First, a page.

were subcloned into the pBabe-puro retroviral vector. All plasmids were transfected into AMP293 packaging cells to produce retroviruses. The pSIH1-H1-puro shRNA vector (System Biosciences, Mountain View, CA) was used to express YAP shRNA, KLF5 shRNA, and luciferase (LUC) shRNA. Target sequences for LUC, YAP, and KLF5 are listed in Table 1.

      Quantitative RT-qPCR

      Total RNAs were extracted using TRIzol reagent (Invitrogen). Reverse transcription was performed with random hexanucleotide primers using an iScript cDNA synthesis kit (Bio-Rad, Hercules, CA). Quantitative PCR (qPCR) was performed using a FastStart SYBR Green master mix with Rox (Roche Diagnostics, Indianapolis, IN). Primers used are listed in Table 2.
      Table 2PCR Primers Used in This Study
      NamePrimer sequence
      RT-qPCR
      KLF5-Fwd 5′-ACACCAGACCGCAGCTCCA-3′
      KLF5-Rev 5′-TCCATTGCTGCTGTCTGATTTGTAG-3′
      FGF-BP-Fwd 5′-TGTTCAGAGGCTGTTTCCTG-3′
      FGF-BP-Rev 5′-TTCAGCAGAAAGTTCGTTGC-3′
      ITGB2-Fwd 5′-AAGTGACGCTTTACCTGCGA-3′
      ITGB2-Rev 5′-CCTGAGGTCATCAAGCATGG-3′
      GAPDH-Fwd 5′-GGTGAAGGTCGGAGTCAACG-3′
      GAPDH-Rev 5′-TGGGTGGAATCATATTGGAACA-3′
      Cloning YAP into the pBabe-puro vector
      YAP-Fwd 5′-TTGAATTCACCATGGATCCCGGGCAGCAGCC-3′
      YAP-Rev 5′-TTTGTCGACCTATAACCATGTAAGAAAGC-3′

      Antibodies

      The anti-YAP (H-125) rabbit polyclonal (sc-15407), anti-HA (Y-11) rabbit polyclonal (sc-805), and anti-Myc (9E10) mouse monoclonal (sc-40) antibodies were from Santa Cruz Biotechnology (Santa Cruz, CA). The rabbit polyclonal anti-KLF5 and anti-WWP1 antibodies have been described elsewhere.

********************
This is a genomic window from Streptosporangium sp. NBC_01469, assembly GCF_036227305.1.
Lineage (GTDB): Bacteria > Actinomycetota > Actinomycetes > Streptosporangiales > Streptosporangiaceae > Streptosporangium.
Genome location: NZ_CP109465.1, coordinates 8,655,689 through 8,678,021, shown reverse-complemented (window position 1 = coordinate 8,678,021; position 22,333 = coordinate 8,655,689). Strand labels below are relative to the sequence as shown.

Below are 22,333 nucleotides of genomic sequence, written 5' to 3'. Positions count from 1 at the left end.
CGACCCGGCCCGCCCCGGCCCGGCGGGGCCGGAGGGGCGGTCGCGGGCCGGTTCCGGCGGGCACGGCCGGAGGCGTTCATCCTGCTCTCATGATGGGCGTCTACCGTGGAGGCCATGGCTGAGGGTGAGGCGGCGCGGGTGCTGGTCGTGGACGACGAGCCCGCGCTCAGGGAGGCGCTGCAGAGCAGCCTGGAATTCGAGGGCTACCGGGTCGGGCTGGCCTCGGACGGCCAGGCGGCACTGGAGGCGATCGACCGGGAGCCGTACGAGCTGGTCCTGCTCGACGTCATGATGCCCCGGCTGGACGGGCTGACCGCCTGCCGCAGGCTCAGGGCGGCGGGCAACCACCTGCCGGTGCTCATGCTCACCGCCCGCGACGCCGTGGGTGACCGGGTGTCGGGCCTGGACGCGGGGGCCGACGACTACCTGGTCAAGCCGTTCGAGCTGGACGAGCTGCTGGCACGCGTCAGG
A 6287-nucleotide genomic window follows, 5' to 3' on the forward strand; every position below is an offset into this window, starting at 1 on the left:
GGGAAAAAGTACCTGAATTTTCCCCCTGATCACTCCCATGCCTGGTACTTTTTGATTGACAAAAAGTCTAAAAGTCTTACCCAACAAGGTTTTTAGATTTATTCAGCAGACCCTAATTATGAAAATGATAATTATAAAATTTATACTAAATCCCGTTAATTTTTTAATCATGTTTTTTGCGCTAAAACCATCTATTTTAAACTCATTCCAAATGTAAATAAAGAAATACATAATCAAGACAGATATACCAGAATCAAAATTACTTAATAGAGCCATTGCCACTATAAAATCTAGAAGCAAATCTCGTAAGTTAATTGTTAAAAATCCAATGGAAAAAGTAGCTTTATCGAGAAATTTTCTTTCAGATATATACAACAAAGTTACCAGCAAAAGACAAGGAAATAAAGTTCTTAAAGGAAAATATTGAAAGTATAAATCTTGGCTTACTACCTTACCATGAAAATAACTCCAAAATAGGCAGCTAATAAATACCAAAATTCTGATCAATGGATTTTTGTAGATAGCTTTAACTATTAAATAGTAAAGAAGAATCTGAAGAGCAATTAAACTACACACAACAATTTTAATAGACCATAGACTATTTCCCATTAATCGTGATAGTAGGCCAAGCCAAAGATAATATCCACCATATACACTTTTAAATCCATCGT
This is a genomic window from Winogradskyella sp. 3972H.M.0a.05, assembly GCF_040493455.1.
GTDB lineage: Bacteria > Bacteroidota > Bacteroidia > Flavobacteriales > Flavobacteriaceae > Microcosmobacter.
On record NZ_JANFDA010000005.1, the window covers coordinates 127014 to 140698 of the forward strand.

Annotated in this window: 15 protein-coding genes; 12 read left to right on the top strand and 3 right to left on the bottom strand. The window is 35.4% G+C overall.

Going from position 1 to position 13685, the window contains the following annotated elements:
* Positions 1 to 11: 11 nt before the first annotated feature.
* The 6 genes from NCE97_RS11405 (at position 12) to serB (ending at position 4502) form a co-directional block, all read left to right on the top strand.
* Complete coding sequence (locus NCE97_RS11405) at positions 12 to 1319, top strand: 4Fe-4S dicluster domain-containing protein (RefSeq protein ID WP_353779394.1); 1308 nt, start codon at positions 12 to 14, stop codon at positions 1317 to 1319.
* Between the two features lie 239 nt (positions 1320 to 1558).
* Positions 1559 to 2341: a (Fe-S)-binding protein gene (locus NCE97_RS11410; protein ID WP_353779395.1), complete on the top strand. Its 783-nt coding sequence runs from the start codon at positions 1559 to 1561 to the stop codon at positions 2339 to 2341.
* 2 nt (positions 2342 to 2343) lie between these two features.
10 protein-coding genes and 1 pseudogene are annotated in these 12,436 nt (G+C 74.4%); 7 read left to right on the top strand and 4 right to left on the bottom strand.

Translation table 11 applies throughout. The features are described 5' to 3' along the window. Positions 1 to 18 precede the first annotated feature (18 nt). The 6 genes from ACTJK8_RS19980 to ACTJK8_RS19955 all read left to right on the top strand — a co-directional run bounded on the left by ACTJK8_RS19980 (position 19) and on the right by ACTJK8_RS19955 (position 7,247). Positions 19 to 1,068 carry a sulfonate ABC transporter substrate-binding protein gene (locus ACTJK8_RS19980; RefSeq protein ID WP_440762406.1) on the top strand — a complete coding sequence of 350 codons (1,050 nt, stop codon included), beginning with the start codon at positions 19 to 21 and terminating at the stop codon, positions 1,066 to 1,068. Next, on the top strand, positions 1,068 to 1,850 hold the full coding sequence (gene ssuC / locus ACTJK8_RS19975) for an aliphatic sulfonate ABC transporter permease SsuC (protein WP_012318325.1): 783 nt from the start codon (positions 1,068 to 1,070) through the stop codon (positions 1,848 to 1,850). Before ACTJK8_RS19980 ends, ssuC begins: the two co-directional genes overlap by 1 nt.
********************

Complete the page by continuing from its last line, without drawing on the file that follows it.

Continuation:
• Zhao D.
      • Zheng H.Q.
      • Zhou Z.
      • Chen C.
      The Fbw7 tumor suppressor targets KLF5 for ubiquitin-mediated degradation and suppresses breast cell proliferation.
      The anti-phospho-YAP (S127) rabbit polyclonal (4911), anti-PARP rabbit polyclonal (9542), anti-caspase-3 rabbit polyclonal (9662), and anti-LATS1 (C66B5) rabbit monoclonal (3477) antibodies were from Cell Signaling Technology (Danvers, MA). The anti-FLAG rabbit polyclonal (F7425), mouse monoclonal anti-YAP1 antibody (SAB1404823), and anti-β-actin (AC-15) mouse monoclonal (A5441) antibodies were from Sigma-Aldrich (St. Louis, MO). The goat anti-KLF5 and mouse anti-FGF-BP monoclonal antibodies (MAB1593) were from R&D Systems (Minneapolis, MN). The rabbit anti-Ki-67 antibody (RM-9106-S0) was from Thermo Lab Vision (Kalamazoo, MI).

      Immunoprecipitation, Immunofluorescence, and KLF5 Ubiquitination